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Public Participation Opportunities

Thank you for your interest in the Wyckoff/Eagle Harbor Superfund Site. Public participation opportunities will be posted here as they become available.

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Community Resources

The EPA is the lead agency for this project, but we rely on the support and cooperation of numerous other government agencies.

The Washington Department of Ecology is a key partner at the Wyckoff site. Ecology currently operates a groundwater extraction and treatment system at the former Wyckoff wood treating facility. The system helps to contain the contamination, preventing it from moving into Eagle Harbor.

The Suquamish Tribe's treaty-protected fishing area includes Eagle Harbor, and the Tribe has been working for decades to restore habitat for fish and shellfish in Eagle Harbor.

Several tribal, federal and state agencies act on behalf of the public to protect and restore natural resources in and around Eagle Harbor. These agencies, including NOAA, advise EPA on contaminant impacts and cleanup plans. They are also working to restore eelgrass in Eagle Harbor.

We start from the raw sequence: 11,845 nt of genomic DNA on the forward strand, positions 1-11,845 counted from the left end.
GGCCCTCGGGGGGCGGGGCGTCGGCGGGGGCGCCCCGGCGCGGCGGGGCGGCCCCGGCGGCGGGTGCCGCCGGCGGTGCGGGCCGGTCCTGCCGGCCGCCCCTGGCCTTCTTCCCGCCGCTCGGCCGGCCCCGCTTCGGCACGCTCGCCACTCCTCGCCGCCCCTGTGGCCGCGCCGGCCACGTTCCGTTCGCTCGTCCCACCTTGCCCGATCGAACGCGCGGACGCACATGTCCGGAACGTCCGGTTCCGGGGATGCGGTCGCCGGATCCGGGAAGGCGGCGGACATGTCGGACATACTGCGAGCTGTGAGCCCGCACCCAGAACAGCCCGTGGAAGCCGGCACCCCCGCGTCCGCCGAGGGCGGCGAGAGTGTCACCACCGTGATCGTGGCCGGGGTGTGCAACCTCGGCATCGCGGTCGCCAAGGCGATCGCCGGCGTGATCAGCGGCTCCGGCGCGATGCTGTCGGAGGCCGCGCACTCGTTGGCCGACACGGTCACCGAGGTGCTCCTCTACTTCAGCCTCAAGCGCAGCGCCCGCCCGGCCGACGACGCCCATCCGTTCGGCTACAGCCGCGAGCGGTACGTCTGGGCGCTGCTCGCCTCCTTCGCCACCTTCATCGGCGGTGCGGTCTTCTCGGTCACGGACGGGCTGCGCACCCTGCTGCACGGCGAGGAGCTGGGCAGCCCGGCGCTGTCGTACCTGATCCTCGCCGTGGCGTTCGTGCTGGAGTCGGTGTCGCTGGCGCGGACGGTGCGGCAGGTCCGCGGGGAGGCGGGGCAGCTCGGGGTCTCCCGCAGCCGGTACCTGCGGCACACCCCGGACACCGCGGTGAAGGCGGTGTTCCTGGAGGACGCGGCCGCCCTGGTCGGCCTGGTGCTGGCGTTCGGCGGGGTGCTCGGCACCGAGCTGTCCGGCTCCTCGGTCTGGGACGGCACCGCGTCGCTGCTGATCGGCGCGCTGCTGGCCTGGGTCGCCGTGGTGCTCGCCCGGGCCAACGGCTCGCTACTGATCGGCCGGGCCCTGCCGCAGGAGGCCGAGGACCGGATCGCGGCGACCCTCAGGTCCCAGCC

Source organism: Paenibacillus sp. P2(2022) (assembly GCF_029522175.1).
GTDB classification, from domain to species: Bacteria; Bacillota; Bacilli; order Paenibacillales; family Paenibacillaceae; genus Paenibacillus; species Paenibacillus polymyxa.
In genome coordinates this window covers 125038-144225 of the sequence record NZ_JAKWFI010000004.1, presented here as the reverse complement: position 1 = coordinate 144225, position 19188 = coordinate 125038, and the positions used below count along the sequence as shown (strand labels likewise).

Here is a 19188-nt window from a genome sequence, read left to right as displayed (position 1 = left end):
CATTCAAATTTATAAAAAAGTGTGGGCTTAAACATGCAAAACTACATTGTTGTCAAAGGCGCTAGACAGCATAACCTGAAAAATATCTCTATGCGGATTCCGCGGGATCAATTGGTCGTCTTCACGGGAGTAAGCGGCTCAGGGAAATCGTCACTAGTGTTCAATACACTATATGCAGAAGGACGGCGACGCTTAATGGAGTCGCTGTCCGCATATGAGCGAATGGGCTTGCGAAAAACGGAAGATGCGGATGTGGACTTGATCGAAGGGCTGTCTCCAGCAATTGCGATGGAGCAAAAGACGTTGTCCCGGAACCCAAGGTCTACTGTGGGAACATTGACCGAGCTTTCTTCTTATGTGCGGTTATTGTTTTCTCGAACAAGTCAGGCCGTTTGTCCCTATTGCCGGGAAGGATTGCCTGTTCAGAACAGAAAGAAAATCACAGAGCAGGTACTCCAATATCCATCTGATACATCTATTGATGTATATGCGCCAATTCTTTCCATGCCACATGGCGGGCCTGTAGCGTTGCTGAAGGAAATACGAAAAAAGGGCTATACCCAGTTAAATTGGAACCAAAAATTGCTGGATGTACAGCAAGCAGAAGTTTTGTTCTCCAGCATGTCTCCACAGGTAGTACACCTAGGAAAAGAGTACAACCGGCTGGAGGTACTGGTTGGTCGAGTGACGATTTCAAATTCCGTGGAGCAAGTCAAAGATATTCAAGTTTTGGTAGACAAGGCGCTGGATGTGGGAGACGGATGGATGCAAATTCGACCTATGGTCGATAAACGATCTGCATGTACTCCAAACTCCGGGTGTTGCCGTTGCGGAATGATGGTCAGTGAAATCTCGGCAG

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Site News Archive

Attention beach goers! Contamination remains in portions of the beaches adjacent to the former wood treating plant. This fact sheet tells how to identify creosote and offers tips to stay safe.

Boaters beware! Anchoring is not permitted over a large area in the eastern part of Eagle Harbor. See our fact sheet for a map of the regulated navigation area and a list of prohibited activities.